A couple of thoughts, ham goes on sale at it's lowest price of the season, just before Christmas here. It also goes on sale for Thanksgiving, but not nearly as low as the Christmas sales. To give you an example, shank portion hams, bone-in were 99 cents/lb last Christmas. Meat prices are up this year, so I expect it will be around $1.29 to $1.39/lb this year, for my area (PNW of the USA). I will buy 2 or 3 hams at this price, and freeze 2 of them (they keep in the fridge , in their original packaging, for a few weeks, check the sell-by/use-by date, and then can be frozen). If you have access to a meat slicer (friends, family perhaps?), you can thin slice the ham, freeze in packets, and use for breakfast meat through the winter.

      Also, think outside the box. Turkeys are at their lowest price of the year in the US, right now. Turkey hash, made with chopped turkey, potatoes, sage, salt and onions can be cooked on the weekends, and reheated during the week. Turkey may not seem like breakfast meat, but our family enjoys this hash for breakfast.

      Potatoes should be on sale for close to $1 for 10 lb bag at at least one of your area stores this week. Albertson's near us has them for 99 cents/bag. There's a limit of 1 bag per transaction, but I'll be stopping by the store every day to pick up my one bag. This works out to about 10 cents/lb.

      Yams are at their lowest price of the year, in our area, right now. Sweet potato pancakes, made with grated sweet potatoes, eggs, flour and spices, can be pan-fried over the weekend, and heated during the week, as needed. Google recipes for "sweet potato latkes". A couple of these would make a hearty breakfast.

      Also, I don't know what your income is, but remember, you have children to think of. If you have a particularly tight month, don't be too proud to visit a food pantry. Food pantries and food banks are there to help folks who find themselves in a tight spot.

      Try to skip buying most paper supplies. If you have cloth napkins, use them. Use rags instead of paper towels. Clean with white vinegar and baking soda. If there's a cleaning supply that you want to buy, check your dollar store before other stores. Our Dollar Tree carries laundry and dish detergent, as well as all kinds of household cleaners.

      If you haven't already, start using coupons. There are cereal coupons out there. You could buy cereal with coupon, and matching to a sale, and save for special breakfasts.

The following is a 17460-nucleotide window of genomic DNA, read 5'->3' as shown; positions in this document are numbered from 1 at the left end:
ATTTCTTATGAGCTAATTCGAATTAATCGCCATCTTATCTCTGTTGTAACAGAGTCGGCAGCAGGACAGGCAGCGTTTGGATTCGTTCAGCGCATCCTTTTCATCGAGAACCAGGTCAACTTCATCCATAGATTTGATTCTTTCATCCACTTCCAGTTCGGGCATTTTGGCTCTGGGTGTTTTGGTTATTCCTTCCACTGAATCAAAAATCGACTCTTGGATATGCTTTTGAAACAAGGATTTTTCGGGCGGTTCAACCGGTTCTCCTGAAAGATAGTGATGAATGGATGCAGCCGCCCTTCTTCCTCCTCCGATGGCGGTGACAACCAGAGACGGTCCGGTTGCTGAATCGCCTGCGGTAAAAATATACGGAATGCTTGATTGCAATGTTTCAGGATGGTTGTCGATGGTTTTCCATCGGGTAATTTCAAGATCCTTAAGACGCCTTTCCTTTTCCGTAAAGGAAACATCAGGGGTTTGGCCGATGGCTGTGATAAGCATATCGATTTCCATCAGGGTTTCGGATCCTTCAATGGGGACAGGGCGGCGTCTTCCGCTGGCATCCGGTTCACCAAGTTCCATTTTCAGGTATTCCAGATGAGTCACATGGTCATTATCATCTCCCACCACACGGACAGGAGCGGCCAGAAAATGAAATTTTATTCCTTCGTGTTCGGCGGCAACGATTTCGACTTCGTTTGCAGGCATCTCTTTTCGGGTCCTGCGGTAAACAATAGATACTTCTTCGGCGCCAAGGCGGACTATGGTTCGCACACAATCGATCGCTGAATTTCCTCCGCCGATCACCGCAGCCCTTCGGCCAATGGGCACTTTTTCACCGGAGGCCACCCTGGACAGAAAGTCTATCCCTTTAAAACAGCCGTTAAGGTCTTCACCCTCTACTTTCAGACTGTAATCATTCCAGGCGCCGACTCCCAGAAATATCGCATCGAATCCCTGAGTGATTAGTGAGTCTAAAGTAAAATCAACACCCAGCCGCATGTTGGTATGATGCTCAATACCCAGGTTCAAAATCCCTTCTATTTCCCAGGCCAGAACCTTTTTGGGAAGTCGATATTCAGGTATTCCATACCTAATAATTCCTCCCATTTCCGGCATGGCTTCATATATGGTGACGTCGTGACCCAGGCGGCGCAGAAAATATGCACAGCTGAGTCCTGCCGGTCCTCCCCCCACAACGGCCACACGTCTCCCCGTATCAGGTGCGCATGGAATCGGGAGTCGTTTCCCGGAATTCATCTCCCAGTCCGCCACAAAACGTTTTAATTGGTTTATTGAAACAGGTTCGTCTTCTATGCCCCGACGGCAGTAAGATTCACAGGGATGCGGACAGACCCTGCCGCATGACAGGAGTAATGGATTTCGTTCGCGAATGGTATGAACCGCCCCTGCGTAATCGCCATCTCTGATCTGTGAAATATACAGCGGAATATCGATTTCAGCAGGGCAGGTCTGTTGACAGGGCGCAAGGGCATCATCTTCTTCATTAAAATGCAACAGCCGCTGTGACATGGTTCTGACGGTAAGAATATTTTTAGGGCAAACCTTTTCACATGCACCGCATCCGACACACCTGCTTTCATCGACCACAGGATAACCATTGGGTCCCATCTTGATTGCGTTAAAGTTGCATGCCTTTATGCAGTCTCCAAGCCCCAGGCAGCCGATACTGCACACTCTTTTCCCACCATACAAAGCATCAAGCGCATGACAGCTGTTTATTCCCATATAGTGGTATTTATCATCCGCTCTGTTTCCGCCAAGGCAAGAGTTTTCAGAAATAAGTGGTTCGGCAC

Good luck! Keep us posted in how things go.

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  9. Couple of other thoughts ... grits can be cooked ahead and served with a bit or sugar/honey/preserves and milk. Cream of Wheat cooks quickly and also can be flavored, too.

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  10. You could make a big batch of onion and potato hash one morning and re-heat it several mornings. You can make the hash into breakfast burritos one morning, mix with an egg or two one morning, and serve it with a side of fruit one morning. Potatoes are inexpensive and filling. Plus, they're so easily seasoned to ones taste!

    You could make a double batch of muffins and freeze them in family-sized portions to be pulled out the night before.

    Also, have you tried baking your own bread, or a bakery outlet for inexpensive, more nutritious bread? I usually bake my own bread, but sometimes I go to the outlet and buy a bunch and double wrap it in plastic bags for the freezer.

    Good luck with your debt and breakfasts! We're making progress on ours as well. My family only likes to eat sugary cereal, so I'm constantly trying out new breakfasts to try to give them healthier options. I wish they didn't know that it was pretty cheap to get with coupons if you wait for a deal.

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  11. Hash brown with onions and greens is really cheap. I get potatoes at $0.15 to $0.20 per pound.
    I also make my own granola. I buy 25lb bags for $14 and it lasts 3 to 4 months. The honey i buy at Costco 3lbs for $12.
    I also make pancakes from scratch.
    Making your own bread saves lot of money and when we are in a hurry we have toast with homemade jam and tea.

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I'm so glad that you stopped by today. Please comment, and let me know what you're thinking.